An honest and disturbing true-life story of modern Ireland 

Director Kit Ryan tackles one of the most terrible crimes in recent Irish history in this brave if slightly flawed film. It boasts a very strong cast - including Moone Boy's David Rawle as you’ve never seen him before - and it is a damning indictment of the failures of our educational, penal, and mental health services.

In 1994, the murders of Imelda Riney, her three-year-old son Liam, and Fr Joe Walsh in East Clare shocked the nation. They were committed by Brendan O’Donnell, a severely disturbed young man who had been failed and abused over the course of his life by the very institutions charged to look after him and prevent the terrible acts he was so capable of carrying out.

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Misdiagnosed and misunderstood, by the time he is a teenager O’Donnell is living feral and has developed an obsession with firearms and burning out cars. His medication has also made him deeply paranoid and dangerously schizophrenic.  

This true story is told in flashback by his stoical sister Ann Marie O’Donnell, played by a very good Aisling Loftus, in a series of voiceovers and diary entries. After her brother’s conviction for the triple murder she finds herself to be "the sister of the most hated man in Ireland" but it is she alone who witnesses and understands Brendan’s torment and sees the systematic dysfunction of a state that never helped him.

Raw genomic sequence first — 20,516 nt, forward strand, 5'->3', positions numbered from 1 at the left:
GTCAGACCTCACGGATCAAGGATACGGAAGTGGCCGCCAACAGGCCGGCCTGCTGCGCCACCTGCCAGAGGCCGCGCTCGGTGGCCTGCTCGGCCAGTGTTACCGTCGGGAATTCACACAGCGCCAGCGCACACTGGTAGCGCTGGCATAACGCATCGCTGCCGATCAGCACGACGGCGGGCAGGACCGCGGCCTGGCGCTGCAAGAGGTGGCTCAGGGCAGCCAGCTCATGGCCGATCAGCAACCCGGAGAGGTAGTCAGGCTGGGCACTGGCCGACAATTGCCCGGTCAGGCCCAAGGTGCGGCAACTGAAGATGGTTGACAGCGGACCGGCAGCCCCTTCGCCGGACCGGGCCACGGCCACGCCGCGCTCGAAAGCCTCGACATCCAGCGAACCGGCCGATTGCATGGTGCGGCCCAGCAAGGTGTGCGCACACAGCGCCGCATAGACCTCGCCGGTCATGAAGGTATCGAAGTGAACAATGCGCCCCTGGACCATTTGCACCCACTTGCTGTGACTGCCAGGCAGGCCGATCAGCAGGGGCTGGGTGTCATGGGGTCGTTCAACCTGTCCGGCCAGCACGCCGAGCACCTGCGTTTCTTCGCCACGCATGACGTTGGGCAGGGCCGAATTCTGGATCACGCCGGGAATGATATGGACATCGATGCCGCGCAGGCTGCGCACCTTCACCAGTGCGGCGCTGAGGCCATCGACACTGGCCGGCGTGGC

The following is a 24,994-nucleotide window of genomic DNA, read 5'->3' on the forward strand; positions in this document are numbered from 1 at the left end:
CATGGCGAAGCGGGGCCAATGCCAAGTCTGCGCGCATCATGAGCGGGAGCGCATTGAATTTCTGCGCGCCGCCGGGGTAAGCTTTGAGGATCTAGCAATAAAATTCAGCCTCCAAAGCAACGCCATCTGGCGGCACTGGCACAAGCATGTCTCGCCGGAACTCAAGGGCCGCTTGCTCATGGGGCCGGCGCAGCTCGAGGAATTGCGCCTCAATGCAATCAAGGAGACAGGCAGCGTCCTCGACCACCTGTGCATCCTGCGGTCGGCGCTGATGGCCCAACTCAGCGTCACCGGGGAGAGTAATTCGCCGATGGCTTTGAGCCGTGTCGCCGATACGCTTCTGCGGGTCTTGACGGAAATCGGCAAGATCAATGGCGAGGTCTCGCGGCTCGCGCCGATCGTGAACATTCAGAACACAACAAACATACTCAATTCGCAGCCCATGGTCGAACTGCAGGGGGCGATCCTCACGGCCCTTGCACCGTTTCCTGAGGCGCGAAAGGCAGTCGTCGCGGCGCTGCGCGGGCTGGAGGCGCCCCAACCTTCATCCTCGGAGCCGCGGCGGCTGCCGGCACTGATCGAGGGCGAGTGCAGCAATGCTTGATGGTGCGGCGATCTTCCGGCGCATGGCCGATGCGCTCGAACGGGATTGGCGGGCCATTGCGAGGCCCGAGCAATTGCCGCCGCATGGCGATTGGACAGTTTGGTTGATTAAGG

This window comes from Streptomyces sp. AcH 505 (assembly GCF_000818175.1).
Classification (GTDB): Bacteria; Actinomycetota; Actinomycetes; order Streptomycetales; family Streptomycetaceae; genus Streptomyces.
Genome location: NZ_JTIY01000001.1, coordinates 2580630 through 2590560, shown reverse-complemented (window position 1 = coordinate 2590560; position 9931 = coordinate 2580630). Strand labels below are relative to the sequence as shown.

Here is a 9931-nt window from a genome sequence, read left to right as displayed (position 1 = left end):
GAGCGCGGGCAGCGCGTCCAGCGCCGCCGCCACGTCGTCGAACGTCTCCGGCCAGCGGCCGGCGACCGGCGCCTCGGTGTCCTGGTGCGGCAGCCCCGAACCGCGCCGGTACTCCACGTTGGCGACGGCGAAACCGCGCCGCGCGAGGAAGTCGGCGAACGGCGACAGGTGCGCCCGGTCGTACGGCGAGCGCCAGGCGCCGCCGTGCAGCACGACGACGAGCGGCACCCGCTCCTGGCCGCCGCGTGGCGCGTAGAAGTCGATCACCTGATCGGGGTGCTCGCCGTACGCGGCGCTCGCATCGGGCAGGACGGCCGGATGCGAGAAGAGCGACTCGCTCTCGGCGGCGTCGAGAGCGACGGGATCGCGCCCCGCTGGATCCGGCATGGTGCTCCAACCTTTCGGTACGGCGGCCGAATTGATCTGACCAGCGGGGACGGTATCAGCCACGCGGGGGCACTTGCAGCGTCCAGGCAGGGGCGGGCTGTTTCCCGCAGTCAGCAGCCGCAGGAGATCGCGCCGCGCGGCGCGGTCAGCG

David Rawle as the young Brendan O'Donnell 

She asks the poignant and painful question that is the film’s entry point into what is tangled and disturbing tale - "Can you still love someone who has done a terrible thing?"

Elaine Cassidy is impressive as the siblings’ long-suffering mother enduring her own nightmare at the hands of her abusive husband. Hugh O’Conor is nuanced as Fr Joe, the young priest who tries to help Brendan, and the young Brendan himself is played by Rawle in a seemingly impish but hair-trigger violent fashion.

Aisling Loftus

Later it is a distressed and distressing Patrick Gibson (What Richard Did) playing the older Brendan, the man who becomes a psychotic killer on the loose in the East Clare.

The dialogue is occasionally clunky and several scenes do not quite ring true but Property of The State does a very good job of telling a terrible human story against a backdrop of institutional incompetence and fear. It is a very Irish tragedy.

Alan Corr @corralan